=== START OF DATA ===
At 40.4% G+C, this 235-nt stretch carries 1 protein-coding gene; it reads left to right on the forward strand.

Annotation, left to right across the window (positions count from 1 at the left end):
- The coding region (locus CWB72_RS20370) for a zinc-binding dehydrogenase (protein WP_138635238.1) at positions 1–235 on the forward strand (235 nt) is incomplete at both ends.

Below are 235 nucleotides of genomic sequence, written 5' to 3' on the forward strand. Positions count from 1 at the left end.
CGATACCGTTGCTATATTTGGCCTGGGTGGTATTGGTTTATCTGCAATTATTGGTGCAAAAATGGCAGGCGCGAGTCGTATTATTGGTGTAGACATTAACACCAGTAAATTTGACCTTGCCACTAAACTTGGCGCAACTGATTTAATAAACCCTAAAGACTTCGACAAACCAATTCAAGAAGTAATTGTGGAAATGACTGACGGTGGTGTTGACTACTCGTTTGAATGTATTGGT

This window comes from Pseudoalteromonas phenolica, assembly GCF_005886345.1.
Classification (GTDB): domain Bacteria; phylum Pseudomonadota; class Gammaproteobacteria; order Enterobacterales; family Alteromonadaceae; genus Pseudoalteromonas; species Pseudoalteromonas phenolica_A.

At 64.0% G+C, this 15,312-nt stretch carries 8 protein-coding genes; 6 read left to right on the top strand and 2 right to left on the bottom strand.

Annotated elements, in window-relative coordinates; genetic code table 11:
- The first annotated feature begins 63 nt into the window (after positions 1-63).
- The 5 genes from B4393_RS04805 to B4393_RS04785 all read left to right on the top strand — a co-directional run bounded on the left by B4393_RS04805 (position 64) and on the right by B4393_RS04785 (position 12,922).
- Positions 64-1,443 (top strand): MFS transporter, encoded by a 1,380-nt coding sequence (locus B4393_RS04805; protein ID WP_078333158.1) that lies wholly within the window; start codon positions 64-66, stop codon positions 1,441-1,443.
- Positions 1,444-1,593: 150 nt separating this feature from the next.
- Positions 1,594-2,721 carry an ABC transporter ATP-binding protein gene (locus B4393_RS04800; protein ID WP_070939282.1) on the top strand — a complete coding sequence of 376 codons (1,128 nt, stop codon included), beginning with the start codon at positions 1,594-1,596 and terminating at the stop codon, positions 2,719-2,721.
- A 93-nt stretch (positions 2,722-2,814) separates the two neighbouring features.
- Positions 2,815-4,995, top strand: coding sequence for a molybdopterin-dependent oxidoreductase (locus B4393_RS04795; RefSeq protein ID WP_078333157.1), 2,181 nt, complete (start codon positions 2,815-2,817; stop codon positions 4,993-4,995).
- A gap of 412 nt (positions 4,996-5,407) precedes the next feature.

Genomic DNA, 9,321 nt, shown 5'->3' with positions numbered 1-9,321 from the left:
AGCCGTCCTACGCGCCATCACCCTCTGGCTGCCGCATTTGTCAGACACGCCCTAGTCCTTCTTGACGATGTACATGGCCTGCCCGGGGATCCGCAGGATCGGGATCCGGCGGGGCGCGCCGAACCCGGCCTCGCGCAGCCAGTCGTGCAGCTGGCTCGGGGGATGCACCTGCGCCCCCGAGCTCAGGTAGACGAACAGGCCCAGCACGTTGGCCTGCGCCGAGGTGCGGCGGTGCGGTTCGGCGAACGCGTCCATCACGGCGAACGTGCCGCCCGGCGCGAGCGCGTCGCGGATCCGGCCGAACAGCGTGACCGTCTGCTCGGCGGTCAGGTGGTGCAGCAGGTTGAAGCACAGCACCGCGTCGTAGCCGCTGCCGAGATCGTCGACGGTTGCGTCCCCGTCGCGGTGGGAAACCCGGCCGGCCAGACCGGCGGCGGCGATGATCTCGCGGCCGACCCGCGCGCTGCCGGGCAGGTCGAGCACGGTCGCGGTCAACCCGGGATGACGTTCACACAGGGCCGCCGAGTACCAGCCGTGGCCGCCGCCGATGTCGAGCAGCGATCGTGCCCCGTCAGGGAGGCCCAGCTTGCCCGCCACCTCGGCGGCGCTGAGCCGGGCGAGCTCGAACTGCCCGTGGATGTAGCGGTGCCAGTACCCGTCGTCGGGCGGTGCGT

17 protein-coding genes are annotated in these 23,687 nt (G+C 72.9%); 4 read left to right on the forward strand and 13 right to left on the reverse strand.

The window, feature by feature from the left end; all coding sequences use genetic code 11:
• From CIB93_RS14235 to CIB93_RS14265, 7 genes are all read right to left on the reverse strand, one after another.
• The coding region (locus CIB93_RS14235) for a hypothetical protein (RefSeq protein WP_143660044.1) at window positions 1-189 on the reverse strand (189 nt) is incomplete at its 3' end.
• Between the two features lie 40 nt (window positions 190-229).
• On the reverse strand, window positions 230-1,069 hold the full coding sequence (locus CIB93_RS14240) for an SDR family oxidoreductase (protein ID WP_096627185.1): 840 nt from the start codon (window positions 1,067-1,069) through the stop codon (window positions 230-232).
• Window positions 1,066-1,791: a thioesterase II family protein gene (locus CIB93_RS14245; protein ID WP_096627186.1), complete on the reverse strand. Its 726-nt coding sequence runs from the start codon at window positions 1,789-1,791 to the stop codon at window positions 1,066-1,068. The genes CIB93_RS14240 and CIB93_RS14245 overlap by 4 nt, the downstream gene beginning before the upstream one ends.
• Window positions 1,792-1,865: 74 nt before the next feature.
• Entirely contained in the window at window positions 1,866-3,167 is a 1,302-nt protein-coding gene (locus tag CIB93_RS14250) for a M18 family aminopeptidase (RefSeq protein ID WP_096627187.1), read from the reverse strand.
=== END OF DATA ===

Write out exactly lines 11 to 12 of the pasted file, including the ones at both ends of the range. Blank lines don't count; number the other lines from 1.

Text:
- The 5 genes from B4393_RS04805 to B4393_RS04785 all read left to right on the top strand — a co-directional run bounded on the left by B4393_RS04805 (position 64) and on the right by B4393_RS04785 (position 12,922).
- Positions 64-1,443 (top strand): MFS transporter, encoded by a 1,380-nt coding sequence (locus B4393_RS04805; protein ID WP_078333158.1) that lies wholly within the window; start codon positions 64-66, stop codon positions 1,441-1,443.